Zorb: Another Reason New Zealanders Are Cooler Than You

Zorb in backlight.

Who of us didn’t want to try it when we saw Jackie Chan bounce down a mountainside in one in Operation Condor (well, who of us who saw Operation Condor didn’t want to try it)? But until Cool Hunter gave me a pointer, I had no idea what the these strange inflatable balls (yeah, go Google that) might be called or where to look for more information.

As it turns out, they’re called “Zorbs,” and the company even has a promo video to show them off. But as much as I want one, Allen, a spokesman for the manufacturer, tells me that while they might lease one to me for an event or promotion, I can’t buy one. Why not? Aside from legal and insurance issues, Allen tells me that the Zorbs are entirely hand-made and would be prohibitively costly.

For now, if you want to try it, you’ll have to go to New Zealand, where they’re made, or to another permanent site in Europe, Asia, or Australia. A run will set you back NZ$45 (about US$30), and prospective “Zorbonauts” get to choose between being harnessed in or trying to run it like a hamster wheel (you get a free t-shirt if you make it all the way down the hill on your feet).

Nobody really needs to ask “why?” (well, not if you’re reading this site, I hope), but I did want to know the story:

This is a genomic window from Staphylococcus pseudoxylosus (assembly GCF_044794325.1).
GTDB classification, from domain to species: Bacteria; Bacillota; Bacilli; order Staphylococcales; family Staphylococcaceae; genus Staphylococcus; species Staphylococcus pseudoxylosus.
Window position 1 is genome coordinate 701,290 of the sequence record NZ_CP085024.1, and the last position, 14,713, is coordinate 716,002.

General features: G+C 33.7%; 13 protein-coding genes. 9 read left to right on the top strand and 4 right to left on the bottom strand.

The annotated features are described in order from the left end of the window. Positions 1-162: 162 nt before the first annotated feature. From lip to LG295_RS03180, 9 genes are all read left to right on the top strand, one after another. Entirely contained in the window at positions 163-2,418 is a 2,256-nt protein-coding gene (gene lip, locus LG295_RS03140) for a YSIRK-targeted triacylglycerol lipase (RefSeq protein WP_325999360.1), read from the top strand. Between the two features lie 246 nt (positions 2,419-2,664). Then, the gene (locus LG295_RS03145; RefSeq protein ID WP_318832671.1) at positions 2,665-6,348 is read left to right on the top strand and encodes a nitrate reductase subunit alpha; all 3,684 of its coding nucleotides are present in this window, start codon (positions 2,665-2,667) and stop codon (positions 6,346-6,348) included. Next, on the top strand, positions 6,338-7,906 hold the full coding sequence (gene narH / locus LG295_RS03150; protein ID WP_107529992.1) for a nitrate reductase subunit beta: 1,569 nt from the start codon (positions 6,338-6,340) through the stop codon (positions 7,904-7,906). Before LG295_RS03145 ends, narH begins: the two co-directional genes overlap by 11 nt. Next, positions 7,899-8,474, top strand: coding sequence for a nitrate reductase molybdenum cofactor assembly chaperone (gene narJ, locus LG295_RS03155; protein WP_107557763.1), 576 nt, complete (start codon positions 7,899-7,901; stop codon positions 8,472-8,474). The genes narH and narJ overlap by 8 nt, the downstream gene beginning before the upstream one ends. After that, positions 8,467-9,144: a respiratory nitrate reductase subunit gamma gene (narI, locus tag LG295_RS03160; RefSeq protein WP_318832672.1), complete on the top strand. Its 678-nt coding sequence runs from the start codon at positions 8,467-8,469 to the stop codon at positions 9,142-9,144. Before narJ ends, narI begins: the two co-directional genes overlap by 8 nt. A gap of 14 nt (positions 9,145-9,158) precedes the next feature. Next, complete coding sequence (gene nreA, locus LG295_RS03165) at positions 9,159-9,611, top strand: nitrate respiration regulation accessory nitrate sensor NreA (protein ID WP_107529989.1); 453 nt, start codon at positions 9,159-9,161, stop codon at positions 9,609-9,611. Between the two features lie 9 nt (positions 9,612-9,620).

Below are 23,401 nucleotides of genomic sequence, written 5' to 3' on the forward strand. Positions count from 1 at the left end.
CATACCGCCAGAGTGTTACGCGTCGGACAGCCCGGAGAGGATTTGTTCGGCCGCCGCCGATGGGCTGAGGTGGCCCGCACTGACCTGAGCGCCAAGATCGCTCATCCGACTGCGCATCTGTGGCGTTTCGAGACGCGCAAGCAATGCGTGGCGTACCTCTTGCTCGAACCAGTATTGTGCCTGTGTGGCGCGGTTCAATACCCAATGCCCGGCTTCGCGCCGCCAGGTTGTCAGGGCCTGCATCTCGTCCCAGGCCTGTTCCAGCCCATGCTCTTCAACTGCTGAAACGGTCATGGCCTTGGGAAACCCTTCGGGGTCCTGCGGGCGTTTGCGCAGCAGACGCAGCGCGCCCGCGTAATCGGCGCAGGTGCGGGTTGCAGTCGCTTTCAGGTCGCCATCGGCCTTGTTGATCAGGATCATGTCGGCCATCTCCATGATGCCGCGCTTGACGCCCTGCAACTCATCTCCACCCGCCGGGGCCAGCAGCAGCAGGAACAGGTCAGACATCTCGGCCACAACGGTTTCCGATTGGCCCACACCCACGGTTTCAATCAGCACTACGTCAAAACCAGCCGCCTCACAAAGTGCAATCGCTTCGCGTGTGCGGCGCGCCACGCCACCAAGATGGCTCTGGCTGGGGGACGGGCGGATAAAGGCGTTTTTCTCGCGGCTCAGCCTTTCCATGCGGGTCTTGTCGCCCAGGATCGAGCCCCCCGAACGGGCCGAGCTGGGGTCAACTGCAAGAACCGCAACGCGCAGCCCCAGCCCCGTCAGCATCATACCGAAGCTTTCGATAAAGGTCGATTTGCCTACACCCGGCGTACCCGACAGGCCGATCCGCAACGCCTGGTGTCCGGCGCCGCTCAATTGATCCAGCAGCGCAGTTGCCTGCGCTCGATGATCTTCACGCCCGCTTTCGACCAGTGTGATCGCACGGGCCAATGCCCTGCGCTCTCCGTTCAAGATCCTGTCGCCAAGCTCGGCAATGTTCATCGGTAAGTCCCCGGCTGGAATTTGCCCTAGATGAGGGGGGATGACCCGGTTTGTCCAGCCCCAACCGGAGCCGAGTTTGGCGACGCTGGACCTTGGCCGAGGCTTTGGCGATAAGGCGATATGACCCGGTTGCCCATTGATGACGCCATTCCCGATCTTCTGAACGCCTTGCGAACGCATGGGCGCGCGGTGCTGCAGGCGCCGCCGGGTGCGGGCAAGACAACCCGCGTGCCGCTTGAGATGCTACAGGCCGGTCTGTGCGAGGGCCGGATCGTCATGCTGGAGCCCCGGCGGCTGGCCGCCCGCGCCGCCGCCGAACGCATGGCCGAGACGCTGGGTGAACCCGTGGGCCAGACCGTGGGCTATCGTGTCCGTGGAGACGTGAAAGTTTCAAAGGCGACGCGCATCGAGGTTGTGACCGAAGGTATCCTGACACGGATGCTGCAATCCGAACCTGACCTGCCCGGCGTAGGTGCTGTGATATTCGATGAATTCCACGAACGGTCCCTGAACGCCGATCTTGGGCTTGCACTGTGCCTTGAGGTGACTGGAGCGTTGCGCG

Andrew Akers and Dwane van der Sluis wanted to walk on water. Years earlier there had been an advertisement on TV with a few people inside a large clear ball floating on water. It looked like lots of fun BUT … a single skin ball had problems in that every time you entered or exited the ball it would deflate and need to be reinflated and sealed. The idea for a double skin ball was born. A prototype was built in the garage of Andrew’s house and lo and behold – IT WORKED! ASTONISHING! So down to the water to test it. It was kind of fun on water, but exhausting and after being blown out to sea a few times they realised it was more work than it was worth. BUT … the same device could be used to roll down hills. This was fantastic fun, extremely bizarre, and bizarrely extreme. Some seed capital, patents, trademarks and a business plan equaled the latest adventure sport from New Zealand: Zorbing.

The good news is that the company is working furiously to open Zorb sites in the US, Canada, and Mexico:

Our plan is to open sites in the Smoky Mountains, Tennessee region (Pigeon Forge, TN), Las Vegas area (Boulder City, NV), and in Los Cabos, Mexico. We should be open in Pigeon Forge, TN by May or June 2006.

Zorb at sunset.